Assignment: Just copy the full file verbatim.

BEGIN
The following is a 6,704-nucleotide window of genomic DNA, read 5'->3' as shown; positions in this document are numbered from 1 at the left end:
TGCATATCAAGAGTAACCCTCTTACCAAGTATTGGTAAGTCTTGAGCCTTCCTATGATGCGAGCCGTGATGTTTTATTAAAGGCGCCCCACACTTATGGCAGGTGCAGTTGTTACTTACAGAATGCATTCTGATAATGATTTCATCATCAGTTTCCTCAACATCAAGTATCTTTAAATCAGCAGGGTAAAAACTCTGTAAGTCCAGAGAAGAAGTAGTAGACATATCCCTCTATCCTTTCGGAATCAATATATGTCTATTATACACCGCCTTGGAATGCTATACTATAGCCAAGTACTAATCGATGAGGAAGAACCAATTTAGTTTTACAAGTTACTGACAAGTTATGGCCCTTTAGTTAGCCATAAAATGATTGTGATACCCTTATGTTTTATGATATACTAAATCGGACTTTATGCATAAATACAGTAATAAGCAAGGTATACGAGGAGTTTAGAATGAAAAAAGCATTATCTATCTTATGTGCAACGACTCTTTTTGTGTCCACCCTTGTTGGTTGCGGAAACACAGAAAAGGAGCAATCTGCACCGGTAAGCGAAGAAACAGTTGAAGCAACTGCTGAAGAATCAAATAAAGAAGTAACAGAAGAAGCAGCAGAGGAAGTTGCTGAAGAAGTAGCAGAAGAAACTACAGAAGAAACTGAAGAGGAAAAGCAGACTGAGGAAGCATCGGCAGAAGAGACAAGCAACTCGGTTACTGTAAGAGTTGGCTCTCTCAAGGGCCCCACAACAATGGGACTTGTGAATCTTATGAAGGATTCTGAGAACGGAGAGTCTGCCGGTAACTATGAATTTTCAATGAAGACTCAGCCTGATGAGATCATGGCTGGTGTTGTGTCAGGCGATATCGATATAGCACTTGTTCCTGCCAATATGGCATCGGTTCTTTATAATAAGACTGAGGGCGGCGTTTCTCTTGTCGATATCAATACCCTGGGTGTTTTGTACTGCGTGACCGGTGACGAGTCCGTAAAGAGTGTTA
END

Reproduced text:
The following is a 6,704-nucleotide window of genomic DNA, read 5'->3' as shown; positions in this document are numbered from 1 at the left end:
TGCATATCAAGAGTAACCCTCTTACCAAGTATTGGTAAGTCTTGAGCCTTCCTATGATGCGAGCCGTGATGTTTTATTAAAGGCGCCCCACACTTATGGCAGGTGCAGTTGTTACTTACAGAATGCATTCTGATAATGATTTCATCATCAGTTTCCTCAACATCAAGTATCTTTAAATCAGCAGGGTAAAAACTCTGTAAGTCCAGAGAAGAAGTAGTAGACATATCCCTCTATCCTTTCGGAATCAATATATGTCTATTATACACCGCCTTGGAATGCTATACTATAGCCAAGTACTAATCGATGAGGAAGAACCAATTTAGTTTTACAAGTTACTGACAAGTTATGGCCCTTTAGTTAGCCATAAAATGATTGTGATACCCTTATGTTTTATGATATACTAAATCGGACTTTATGCATAAATACAGTAATAAGCAAGGTATACGAGGAGTTTAGAATGAAAAAAGCATTATCTATCTTATGTGCAACGACTCTTTTTGTGTCCACCCTTGTTGGTTGCGGAAACACAGAAAAGGAGCAATCTGCACCGGTAAGCGAAGAAACAGTTGAAGCAACTGCTGAAGAATCAAATAAAGAAGTAACAGAAGAAGCAGCAGAGGAAGTTGCTGAAGAAGTAGCAGAAGAAACTACAGAAGAAACTGAAGAGGAAAAGCAGACTGAGGAAGCATCGGCAGAAGAGACAAGCAACTCGGTTACTGTAAGAGTTGGCTCTCTCAAGGGCCCCACAACAATGGGACTTGTGAATCTTATGAAGGATTCTGAGAACGGAGAGTCTGCCGGTAACTATGAATTTTCAATGAAGACTCAGCCTGATGAGATCATGGCTGGTGTTGTGTCAGGCGATATCGATATAGCACTTGTTCCTGCCAATATGGCATCGGTTCTTTATAATAAGACTGAGGGCGGCGTTTCTCTTGTCGATATCAATACCCTGGGTGTTTTGTACTGCGTGACCGGTGACGAGTCCGTAAAGAGTGTTA